Matching optical coherence tomography fingerprint scans using an iterative closest point pipeline

Master Thesis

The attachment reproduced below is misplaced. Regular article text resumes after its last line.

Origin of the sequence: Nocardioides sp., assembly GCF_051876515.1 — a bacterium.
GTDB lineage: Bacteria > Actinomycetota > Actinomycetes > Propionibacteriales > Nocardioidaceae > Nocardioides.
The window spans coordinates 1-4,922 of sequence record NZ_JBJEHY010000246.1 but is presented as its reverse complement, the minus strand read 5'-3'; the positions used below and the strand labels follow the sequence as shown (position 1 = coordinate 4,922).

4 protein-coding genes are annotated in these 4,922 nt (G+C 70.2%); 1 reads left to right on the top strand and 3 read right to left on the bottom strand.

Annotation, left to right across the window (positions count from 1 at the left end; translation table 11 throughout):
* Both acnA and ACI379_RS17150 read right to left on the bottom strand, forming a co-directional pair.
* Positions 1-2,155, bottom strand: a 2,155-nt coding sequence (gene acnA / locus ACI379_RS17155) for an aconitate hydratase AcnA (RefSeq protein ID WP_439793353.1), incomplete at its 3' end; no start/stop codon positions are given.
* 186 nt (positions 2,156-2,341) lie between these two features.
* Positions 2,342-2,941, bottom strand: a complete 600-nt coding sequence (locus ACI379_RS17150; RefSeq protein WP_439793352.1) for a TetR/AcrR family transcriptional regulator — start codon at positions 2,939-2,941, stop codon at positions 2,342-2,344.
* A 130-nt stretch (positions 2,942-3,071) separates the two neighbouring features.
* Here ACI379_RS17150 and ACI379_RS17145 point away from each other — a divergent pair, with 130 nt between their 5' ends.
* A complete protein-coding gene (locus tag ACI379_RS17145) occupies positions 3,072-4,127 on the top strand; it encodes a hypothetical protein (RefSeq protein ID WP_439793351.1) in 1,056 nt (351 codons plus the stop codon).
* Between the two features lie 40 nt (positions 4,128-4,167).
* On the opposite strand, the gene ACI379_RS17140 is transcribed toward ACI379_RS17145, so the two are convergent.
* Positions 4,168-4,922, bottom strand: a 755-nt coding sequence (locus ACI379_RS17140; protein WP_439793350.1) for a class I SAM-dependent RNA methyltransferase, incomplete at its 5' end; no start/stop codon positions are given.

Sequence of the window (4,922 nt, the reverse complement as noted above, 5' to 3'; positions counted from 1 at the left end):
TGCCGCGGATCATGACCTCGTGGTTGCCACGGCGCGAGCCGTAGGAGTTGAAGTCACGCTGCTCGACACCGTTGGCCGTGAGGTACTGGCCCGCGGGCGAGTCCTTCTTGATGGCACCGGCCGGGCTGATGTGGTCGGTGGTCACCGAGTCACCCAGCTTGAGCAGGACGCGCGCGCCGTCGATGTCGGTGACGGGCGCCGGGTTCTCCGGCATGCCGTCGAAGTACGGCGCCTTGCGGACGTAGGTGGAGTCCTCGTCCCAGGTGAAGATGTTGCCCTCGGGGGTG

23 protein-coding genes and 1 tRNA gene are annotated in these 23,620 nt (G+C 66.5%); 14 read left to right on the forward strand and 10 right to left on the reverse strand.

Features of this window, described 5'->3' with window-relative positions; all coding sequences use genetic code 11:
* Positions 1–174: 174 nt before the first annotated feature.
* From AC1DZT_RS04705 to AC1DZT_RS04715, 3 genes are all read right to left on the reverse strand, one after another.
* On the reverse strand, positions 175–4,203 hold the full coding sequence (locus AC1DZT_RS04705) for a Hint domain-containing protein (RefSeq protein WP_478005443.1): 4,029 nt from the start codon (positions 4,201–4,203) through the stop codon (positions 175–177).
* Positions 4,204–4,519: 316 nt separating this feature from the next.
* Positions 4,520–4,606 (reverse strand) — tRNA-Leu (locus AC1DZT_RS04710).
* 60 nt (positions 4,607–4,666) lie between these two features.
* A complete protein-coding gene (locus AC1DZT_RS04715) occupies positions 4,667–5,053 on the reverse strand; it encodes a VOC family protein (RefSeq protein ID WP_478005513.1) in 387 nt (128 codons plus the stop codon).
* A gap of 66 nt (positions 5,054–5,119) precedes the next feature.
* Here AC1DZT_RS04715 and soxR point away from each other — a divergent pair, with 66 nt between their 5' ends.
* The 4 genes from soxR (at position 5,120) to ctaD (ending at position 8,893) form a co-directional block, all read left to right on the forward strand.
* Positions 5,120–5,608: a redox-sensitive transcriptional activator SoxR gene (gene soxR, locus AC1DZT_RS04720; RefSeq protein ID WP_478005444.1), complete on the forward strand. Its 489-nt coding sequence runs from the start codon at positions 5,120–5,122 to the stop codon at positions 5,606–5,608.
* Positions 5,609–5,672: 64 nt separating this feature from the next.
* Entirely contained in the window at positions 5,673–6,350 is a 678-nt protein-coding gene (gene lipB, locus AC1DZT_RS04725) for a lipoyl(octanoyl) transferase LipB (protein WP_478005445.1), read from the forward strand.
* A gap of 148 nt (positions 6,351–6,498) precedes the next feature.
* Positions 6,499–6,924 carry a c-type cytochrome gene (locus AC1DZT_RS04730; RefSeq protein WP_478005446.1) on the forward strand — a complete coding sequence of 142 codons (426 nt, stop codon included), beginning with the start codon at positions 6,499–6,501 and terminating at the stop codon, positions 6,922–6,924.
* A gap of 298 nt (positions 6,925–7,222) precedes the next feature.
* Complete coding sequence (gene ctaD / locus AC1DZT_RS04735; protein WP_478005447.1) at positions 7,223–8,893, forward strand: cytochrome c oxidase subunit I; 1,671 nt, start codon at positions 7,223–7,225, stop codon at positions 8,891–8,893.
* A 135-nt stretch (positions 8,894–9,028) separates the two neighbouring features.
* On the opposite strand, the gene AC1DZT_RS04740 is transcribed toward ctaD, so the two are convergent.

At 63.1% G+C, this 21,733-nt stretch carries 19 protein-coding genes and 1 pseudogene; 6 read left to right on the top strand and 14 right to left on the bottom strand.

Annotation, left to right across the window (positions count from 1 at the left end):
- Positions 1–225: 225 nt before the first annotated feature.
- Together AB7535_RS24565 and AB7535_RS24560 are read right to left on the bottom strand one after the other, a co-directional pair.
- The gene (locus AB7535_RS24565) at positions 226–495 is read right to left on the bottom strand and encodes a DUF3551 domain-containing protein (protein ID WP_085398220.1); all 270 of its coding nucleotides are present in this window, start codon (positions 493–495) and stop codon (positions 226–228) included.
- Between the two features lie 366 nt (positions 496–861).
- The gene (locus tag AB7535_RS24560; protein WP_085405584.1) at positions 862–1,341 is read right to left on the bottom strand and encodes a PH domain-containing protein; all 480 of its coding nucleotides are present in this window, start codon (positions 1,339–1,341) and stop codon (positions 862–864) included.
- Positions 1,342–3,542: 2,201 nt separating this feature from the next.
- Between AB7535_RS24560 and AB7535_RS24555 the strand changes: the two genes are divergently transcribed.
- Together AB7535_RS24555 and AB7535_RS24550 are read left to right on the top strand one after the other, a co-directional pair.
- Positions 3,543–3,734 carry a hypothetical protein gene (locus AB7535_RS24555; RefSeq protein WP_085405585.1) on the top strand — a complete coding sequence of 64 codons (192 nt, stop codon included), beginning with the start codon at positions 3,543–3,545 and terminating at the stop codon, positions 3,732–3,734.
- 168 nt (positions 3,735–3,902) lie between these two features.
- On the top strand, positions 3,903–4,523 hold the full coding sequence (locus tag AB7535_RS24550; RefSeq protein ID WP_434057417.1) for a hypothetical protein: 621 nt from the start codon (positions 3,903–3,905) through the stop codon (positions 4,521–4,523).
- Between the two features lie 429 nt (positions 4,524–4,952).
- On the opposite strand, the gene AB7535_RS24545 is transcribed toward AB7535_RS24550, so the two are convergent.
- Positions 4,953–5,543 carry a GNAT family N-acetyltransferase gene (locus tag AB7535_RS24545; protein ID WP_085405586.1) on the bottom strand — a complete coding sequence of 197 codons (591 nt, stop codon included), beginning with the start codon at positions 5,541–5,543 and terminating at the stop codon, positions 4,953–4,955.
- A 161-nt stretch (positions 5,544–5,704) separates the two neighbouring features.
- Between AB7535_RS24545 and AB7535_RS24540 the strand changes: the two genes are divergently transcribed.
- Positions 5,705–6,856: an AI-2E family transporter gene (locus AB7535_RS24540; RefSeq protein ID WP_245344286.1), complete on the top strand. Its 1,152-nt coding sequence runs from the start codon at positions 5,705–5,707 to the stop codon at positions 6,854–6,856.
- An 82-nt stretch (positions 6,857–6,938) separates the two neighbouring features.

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Identifying people from their fingerprints is based on well established technology. However, a number of challenges remain, notably overcoming the low feature density of the surface fingerprint and suboptimal feature matching. 2D contact based fingerprint scanners offer low security performance, are easy to spoof, and are unhygienic. Optical Coherence Tomography (OCT) is an emerging technology that allows a 3D volumetric scan of the finger surface and its internal microstructures. The junction between the epidermis and dermis - the internal fingerprint - mirrors the external fingerprint. The external fingerprint is prone to degradation from wear, age, or disease. The internal fingerprint does not suffer these deficiencies, which makes it a viable candidate zone for feature extraction. We develop a biometrics pipeline that extracts and matches features from and around the internal fingerprint to address the deficiencies of contemporary 2D fingerprinting. Eleven different feature types are explored. For each type an extractor and Iterative Closest Point (ICP) matcher is developed. ICP is modified to operate in a Cartesiantoroidal space. Each of these features are matched with ICP against another matcher, if one existed. The feature that has the highest Area Under the Curve (AUC) on an Receiver Operating Characteristic of 0.910 is a composite of 3D minutia and mean local cloud, followed by our geometric properties feature, with an AUC of 0.896. By contrast, 2D minutiae extracted from the internal fingerprint achieved an AUC 0.860. These results make our pipeline useful in both access control and identification applications. ICP offers a low False Positive Rate and can match ∼30 composite 3D minutiae a second on a single threaded system, which is ideal for access control. Identification systems require a high True Positive and True Negative Rate, in addition time is a less stringent requirement. New identification systems would benefit from the introduction of an OCT based pipeline, as all the 3D features we tested provide more accurate matching than 2D minutiae. We also demonstrate that ICP is a viable alternative to match traditional 2D features (minutiae). This method offers a significant improvement over the popular Bozorth3 matcher, with an AUC of 0.94 for ICP versus 0.86 for Bozorth3 when matching a highly distorted dataset generated with SFinGe. This compatibility means that ICP can easily replace other matchers in existing systems to increase security performance.